Thursday, August 23, 2012
MSU CHM Orientation Day 5: Short and Sweet
And the fifth official orientation day has come and gone. In case you need to get caught up, here are days 1-4:
This morning was spent almost entirely on discussions of debt, budgeting, and management of debt and budgets. We were given a lot of information on the different types of repayment plans that we should consider, and the benefits and drawbacks of each. We were also told about how, if you work for a nonprofit 501(c) (3) business for 120 months (10 years) and make the minimum monthly payment under the income-based repayment plan, any debt you have left over gets erased. Oh, and guess what? Almost all hospitals are classified as this type of nonprofit organization.
There's just one problem.
I'm interested in Emergency Medicine. You might say, "But Justin! That's not a problem. Hospitals all have emergency departments, so it seems like a great fit!" But you'd be wrong. You see, from what I learned today, ER docs and Radiologists work almost exclusively for external groups that are sourced in to operate the hospitals' emergency and radiology departments. This means that the external physician's group is signing their paychecks - NOT the hospital. Things are set up this way because the hospital makes the money off the lab tests assigned by the ER docs and Radiologists. If they also worked directly for the hospital, it opens the hospital up to claims of "conflict of interests."
So, the legal loophole which allows almost all other kinds of doctors to work for a hospital for ten years, making minimum payments before having the remainder of their debt forgiven, pretty much leaves ER docs and Radiologists high and dry. Well, relatively speaking, I guess. After all, they're still all making salaries
roughly exactly equal to that of an ER doc or Radiologist, respectively...
After that talk came lunch, and after lunch came Basic Life Support (BLS) certification training. That's right - I am now certified in life support for infants, children, and adults. Circulation! Airway! Breathing! It used to be ABC (Airway, Breathing, Circulation), but they did some studies and found that people were getting so caught up on checking the airway and breathing that they were delaying the restoration of circulation via chest compressions. As it turns out, restoring and maintaining circulation is the most important part of basic life support. The oxygen storage capacity of your blood is such that as long as your blood is pumping through your tissues and organs, enough oxygen will be delivered to make a significant different in quality of life post-trauma, even if artificial breaths are less emphasized than chest compressions.
So, we did that, then we had a Health and Wellness Small Group Discussion. Basically, we focused on maintaining our mental health and wellness by having a very chill hour-long chat session mixed in with a game in which we found out more about everyone else in the group. It was fun, and a nice, easy end to the bulk of orientation week.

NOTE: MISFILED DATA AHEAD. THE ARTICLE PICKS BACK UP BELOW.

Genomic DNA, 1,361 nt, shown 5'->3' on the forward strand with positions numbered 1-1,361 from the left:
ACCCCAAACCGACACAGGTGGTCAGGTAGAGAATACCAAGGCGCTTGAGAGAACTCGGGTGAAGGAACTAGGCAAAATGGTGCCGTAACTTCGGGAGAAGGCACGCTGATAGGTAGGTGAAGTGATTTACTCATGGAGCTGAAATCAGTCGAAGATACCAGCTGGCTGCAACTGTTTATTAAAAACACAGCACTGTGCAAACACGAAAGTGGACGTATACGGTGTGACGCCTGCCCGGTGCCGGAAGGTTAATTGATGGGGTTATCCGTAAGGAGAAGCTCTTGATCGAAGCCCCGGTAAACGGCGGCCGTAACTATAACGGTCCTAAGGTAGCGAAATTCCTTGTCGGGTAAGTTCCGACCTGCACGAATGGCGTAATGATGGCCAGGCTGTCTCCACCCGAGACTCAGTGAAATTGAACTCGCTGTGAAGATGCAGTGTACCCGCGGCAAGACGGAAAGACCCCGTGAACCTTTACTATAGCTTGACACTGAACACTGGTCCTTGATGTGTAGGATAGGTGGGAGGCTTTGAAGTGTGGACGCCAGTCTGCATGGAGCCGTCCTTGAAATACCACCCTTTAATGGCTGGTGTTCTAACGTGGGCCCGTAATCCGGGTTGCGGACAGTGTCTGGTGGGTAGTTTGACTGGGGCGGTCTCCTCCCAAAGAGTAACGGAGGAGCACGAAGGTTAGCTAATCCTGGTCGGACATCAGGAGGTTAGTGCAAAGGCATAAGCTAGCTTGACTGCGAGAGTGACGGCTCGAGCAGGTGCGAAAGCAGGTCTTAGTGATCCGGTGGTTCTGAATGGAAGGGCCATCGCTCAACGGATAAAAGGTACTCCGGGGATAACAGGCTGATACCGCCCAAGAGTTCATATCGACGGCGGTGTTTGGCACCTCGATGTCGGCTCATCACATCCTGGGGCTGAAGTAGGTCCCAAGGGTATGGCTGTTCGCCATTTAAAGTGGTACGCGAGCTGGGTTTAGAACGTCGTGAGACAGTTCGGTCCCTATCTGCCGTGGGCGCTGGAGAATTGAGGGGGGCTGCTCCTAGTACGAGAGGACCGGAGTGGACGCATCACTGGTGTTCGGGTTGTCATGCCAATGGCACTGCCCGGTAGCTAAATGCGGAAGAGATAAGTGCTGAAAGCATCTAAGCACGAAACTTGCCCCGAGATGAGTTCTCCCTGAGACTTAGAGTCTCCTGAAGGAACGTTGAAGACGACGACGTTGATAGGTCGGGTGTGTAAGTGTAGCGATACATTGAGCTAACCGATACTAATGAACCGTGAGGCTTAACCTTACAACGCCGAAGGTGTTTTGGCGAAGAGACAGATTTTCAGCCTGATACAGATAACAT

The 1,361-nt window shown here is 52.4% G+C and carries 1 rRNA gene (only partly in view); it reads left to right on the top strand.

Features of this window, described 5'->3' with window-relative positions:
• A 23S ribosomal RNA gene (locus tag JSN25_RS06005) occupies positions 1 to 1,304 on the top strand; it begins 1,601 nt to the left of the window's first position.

After that, I got some dinner from Zoup and had a long conversation with a friend who was having a hard time with the anticipated stress of next week. Personally, I think the faculty and staff may have overemphasized the monumental nature of the stress and hard work that we're going to be experiencing in the coming weeks. I could be wrong, but it feels like after a point, it makes it more difficult to hear over and over about how hard things are going to be when there's absolutely nothing you can do about it at the moment.
After that quality and productive discussion, I took the Biochemistry waiver exam. Alas, I did not pass. I was closer than I thought I would be though, and that felt GREAT. I didn't really expect to pass, especially since I kind of quit studying last Friday (Saturday? I can't remember...) and just decided to wing it. I feel like I'm more than adequately prepared for Biochem this semester, and I'm looking forward to learning more about the medical side of it. We'll see how it goes starting bright and early Monday morning!
Tomorrow will be an interesting day. I signed up to be a member of the team of Admissions Ambassadors. I don't know in what aspect I will be helping out (giving tours? interviews? on a student panel?), but I know that 1.) It feels incredible to finally be on this side of things, 2.) I want to do what I can for the incoming interviewees because I very clearly remember what it's like to be in their shoes, and 3.) We get a free lunch! After the meeting, the whole Grand Rapids class will be heading to Lansing for more end-of-week festivities. There'll be a student organizations fair as well as a Big Sib / Little Sib mixer. Basically, it's a big get-together between the second-years and the first-years that they signed up to take under their wings. We get to do everything in the Spartan Club, which overlooks the Spartan Stadium. Very cool.
Almost done here, but this next bit is very important. Wife got her blood tests back, and there's no autoimmune disease! Hooray! The only (small) downside is that this leaves us with no clue what's wrong with her eyes. She gets her tear ducts plugged on Monday, so hopefully that will help them stay better hydrated and (therefore) less infected. The docs are now convinced that the cause of her vision problems is a bacterial infection. Why they think this now but didn't think so a week ago, I have no clue... Whatever, hopefully their treatment starts to work soon!
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